Projecting much, Mr. Burton?

Now we have the rest of the women in the movie. There's the current Collins' matriarch, played by Michelle Pfieffer, who looks like a feminist figure, until you realize that her character is one, conniving and willing to do whatever it takes to get them out of debt, and two, incapable of keeping the family together like Barnabus is. When it was just her, they were falling apart, but now that there's a strong man about the house, things shape up.

Carolyn (Chloe Grace Moretz) is a moody teenager who's actually a werewolf, because if a girl is angry, or athletic, or perhaps just doesn't like people, it must be because there's something deeply wrong with her.

Dr. Hoffman (Helena Bonham Carter) is a career woman in the 1970s, very educated, and pretty fun to watch for the first half of the movie. And then she finds out that Barnabus is a vampire. First she freaks out, like a normal person, but then he tells her she's pretty, so she goes down on him (Whaaaaaaat?), and decides to steal his blood so that she can be a vampire too. Because clearly what this movie needed was another woman obsessed with Barnabus and immortality. Awesome.

She's even wearing white, ffs.
The last woman (of consequence) in the film is Vicky Winters (Bella Heathcote), the family governess, who is the spitting image of Barnabus' dead girlfriend. Weird, that. Turns out she's seen the ghost of his dead girlfriend all of her life, and even though she was in an insane asylum, felt called to be here so that she could meet Barnabus. I was inclined to like Vicky. She was a splash of normal in the movie, and it made the rest of it funnier. Until.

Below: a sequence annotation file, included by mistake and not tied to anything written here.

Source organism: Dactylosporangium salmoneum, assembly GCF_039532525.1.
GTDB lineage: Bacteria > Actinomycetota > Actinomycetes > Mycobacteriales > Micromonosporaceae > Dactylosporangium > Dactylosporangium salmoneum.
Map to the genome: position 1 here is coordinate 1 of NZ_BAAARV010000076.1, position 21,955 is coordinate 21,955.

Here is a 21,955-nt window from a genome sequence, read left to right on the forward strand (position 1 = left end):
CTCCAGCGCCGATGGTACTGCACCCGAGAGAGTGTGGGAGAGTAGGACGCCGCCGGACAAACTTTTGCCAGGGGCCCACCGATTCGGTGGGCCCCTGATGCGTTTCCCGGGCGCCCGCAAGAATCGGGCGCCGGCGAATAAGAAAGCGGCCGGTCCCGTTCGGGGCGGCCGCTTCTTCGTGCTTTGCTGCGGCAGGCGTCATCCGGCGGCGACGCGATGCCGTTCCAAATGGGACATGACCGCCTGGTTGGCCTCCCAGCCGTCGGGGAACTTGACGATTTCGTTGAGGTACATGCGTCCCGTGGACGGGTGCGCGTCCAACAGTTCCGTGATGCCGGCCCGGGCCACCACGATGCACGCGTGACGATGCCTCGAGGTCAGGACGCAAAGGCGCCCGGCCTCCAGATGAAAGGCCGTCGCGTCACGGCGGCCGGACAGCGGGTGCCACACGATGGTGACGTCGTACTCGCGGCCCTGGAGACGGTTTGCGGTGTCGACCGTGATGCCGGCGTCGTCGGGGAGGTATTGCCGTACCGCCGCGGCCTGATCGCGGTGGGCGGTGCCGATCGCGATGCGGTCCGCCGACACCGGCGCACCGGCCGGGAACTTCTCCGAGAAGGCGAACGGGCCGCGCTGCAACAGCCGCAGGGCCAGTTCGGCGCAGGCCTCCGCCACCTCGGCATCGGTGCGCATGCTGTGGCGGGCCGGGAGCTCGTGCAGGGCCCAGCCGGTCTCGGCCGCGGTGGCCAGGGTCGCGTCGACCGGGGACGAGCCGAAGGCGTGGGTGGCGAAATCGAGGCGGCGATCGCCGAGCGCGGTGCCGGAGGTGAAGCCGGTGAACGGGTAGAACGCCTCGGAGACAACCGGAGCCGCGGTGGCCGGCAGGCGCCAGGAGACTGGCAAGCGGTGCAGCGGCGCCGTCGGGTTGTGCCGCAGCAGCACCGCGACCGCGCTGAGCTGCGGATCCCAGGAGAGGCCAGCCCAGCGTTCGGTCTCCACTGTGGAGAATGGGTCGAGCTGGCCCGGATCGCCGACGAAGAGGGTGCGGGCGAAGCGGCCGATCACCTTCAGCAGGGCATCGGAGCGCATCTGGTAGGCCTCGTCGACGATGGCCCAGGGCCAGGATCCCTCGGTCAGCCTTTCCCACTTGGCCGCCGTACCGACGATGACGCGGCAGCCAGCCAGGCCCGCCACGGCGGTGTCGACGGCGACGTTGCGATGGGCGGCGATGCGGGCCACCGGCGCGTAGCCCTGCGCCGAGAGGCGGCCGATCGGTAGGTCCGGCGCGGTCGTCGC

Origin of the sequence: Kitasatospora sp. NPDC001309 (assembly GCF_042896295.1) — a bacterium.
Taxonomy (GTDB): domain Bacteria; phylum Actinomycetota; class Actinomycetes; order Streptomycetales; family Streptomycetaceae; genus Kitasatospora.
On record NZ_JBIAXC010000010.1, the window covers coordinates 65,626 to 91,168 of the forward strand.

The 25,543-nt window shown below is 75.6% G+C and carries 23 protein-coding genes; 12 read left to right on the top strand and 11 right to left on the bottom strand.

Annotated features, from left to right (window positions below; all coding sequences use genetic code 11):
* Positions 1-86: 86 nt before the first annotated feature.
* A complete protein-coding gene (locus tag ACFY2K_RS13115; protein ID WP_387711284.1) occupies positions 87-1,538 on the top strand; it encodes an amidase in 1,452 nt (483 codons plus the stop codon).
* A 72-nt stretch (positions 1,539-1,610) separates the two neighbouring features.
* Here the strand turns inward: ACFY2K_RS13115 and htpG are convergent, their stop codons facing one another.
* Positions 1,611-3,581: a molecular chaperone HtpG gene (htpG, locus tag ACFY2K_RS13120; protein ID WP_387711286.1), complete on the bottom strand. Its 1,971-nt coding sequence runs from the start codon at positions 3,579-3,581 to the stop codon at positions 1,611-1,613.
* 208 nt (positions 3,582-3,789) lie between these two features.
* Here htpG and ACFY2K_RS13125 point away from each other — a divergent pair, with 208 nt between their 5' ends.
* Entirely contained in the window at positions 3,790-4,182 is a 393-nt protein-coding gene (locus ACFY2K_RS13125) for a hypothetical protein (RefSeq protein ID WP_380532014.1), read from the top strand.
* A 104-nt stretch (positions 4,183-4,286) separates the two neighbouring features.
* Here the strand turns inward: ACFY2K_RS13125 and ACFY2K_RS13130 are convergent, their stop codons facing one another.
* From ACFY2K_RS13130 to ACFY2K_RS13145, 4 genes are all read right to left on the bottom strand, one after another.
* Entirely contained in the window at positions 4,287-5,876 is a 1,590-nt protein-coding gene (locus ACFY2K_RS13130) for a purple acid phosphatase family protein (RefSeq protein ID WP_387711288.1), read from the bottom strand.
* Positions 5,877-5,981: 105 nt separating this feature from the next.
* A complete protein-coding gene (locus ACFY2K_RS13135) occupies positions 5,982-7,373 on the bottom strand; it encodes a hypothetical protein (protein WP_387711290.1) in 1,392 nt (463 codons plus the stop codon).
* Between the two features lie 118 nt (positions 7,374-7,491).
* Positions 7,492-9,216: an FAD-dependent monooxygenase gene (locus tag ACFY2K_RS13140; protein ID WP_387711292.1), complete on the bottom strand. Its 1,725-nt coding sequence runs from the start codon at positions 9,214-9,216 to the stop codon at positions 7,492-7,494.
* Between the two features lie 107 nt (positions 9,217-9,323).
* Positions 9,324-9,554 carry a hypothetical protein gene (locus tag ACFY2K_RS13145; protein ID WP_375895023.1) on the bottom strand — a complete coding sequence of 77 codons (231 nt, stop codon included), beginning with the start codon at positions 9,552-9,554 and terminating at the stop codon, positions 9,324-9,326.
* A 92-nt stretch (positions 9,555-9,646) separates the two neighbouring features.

Until I realized that Vicky was being held up as the perfect woman. She's chaste, demure, and out of her time. In these godless days, she's still virginal, and Barnabus can't bring himself to touch her. So he has sex with other women instead.


Sorry, rage yell.

But yes, because he can't bear the idea of defiling Vicky, and without talking about it to her, because that would be silly, Barnabus just takes those silly sexual urges and uses them elsewhere. Best part? Vicky doesn't seem to care. Nope, she's the perfect girl. Utterly and completely willing to have whatever Barnabus will give her.

At the end, when Angie has been defeated, the family saved, and Vicky is walking towards a cliff...for some reason (shouldn't Angie's spells have died with her?), Barnabus saves Vicky from falling off and tells her he loves her. Then she jumps off the cliff anyway, so that he has to bite her and turn her into a vampire too. Because it's the only way to be together.

I dislike this movie.

What I dislike most, aside from the aforementioned horrible characterizations of women, is the way that Vicky, with her passivity, chastity, and suicidal tendencies, is held up as the "good" woman, while the other women, who, screwed up as they are, still at least do things, are "bad". It's a very Victorian view of women, and I don't like it.

But that's Tim Burton's thing, isn't it? Victorian pastiche. It finally occurred to me, watching this movie, that maybe he's trying to tell us something. Because I can't for the life of me think of a Burton heroine since Beetlejuice who was headstrong, confident, competent, and good. If she's got willpower, she's evil, he seems to be telling us.

And I'm really not cool with that.

Eva Green is fabulous, though.


  1. Wow, this sounds more dated than the show upon which it's based. FWIW, I loved the show as a kid--this looked like an abomination of it. Glad I didn't miss anything!